Electricians union Local 98, the most influential of a group of unions backing a South Philadelphia Democrat for a mostly Delaware County congressional seat, turns out to have an interesting history in that county’s politics.
Though the union is backing candidate Rich Lazer in the Democratic primary, a review of campaign finance reports shows Local 98 has contributed more than $500,000 in the past four years to Republican candidates and committees in Delaware County.
That’s a history that doesn’t sit well with Delaware County Democrats who’ve made progress in recent years in challenging Republican dominance in the county.
“I think it’s tremendously troubling,” said Christine Reuther, chair of the Nether Providence Democratic Committee.
“I am not going to support a candidate whose primary source of backing is from an organization, in this case a labor union, who has poured over $500,000 into local Republican races,” Reuther said in telephone interview.
The new 5th Congressional District was created by the Pennsylvania Supreme Court when it redrew all of the state’s congressional boundaries after finding the previous districts unconstitutionally gerrymandered.
The district is mostly Delaware County, along with much smaller areas of Philadelphia and Montgomery County.
Most of the 14 candidates who’ve emerged for the seat so far are from Delaware County, and county Democratic leaders believe the congressional representative should come from the county.
Local 98 and other building trades unions are expected to back Lazer — until a month ago a deputy mayor for labor in Philadelphia — with an independent expenditure campaign in the Democratic primary. They will be taking advantage of court decisions that permit unlimited spending in campaigns by groups that don’t coordinate with candidates they support.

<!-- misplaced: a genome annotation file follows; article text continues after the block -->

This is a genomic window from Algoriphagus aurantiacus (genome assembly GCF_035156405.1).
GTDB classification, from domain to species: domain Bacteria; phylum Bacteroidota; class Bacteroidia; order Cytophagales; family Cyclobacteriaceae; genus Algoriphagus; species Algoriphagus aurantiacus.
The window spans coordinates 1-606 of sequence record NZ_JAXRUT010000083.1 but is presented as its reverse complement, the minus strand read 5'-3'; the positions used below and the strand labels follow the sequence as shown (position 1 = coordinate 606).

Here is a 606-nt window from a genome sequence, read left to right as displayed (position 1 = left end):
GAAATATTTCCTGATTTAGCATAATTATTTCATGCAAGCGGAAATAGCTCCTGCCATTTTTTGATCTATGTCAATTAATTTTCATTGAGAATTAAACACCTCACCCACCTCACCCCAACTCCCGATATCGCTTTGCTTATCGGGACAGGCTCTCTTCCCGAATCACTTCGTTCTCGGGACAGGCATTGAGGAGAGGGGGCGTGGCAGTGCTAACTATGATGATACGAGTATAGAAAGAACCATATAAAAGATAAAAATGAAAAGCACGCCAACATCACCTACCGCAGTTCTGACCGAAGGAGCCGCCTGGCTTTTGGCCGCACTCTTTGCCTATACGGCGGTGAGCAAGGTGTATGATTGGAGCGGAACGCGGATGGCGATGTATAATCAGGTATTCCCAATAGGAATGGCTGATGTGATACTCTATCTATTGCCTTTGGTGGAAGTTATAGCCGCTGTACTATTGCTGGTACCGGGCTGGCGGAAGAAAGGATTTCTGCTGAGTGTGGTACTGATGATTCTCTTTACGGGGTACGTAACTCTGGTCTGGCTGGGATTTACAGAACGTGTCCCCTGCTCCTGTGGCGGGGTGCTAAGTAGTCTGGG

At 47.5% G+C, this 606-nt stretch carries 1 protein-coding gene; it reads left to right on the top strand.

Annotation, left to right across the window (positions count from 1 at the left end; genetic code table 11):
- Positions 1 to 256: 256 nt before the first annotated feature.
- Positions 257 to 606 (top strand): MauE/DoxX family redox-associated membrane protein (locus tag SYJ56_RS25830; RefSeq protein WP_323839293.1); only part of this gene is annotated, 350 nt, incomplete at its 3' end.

Local 98 business manager John Dougherty, known widely as “Johnny Doc,” acknowledged in a telephone interview that his and other unions will likely contribute to an independent campaign to support Lazer.
“You know, I always wanted to make sure that the working community had the same tools available as, you know, the rich people out there,” he said.
Building trades unions raised and spent more than $1.6 million on an independent expenditure effort supporting Philadelphia Mayor Jim Kenney is his successful 2015 campaign. That money went to a super PAC called Building a Better Pa.
Local 98 contributed $450,000 toward that effort.
Local 98’s contributions to Republicans in Delaware County over the past four years include tens of thousands of dollars to Republican committees in Upper Darby, Ridley Township, Tinicum Township, and Ridley Park, as well as $35,000 to the campaign of former county Councilman Dave White; $20,000 to Paul Mullen, the Republican candidate who lost to progressive Democratic state Rep. Leanne Krueger-Braneky in 2015; and $36,500 to state Rep. Nick Miccarelli, who’s now battling sexual assault allegations.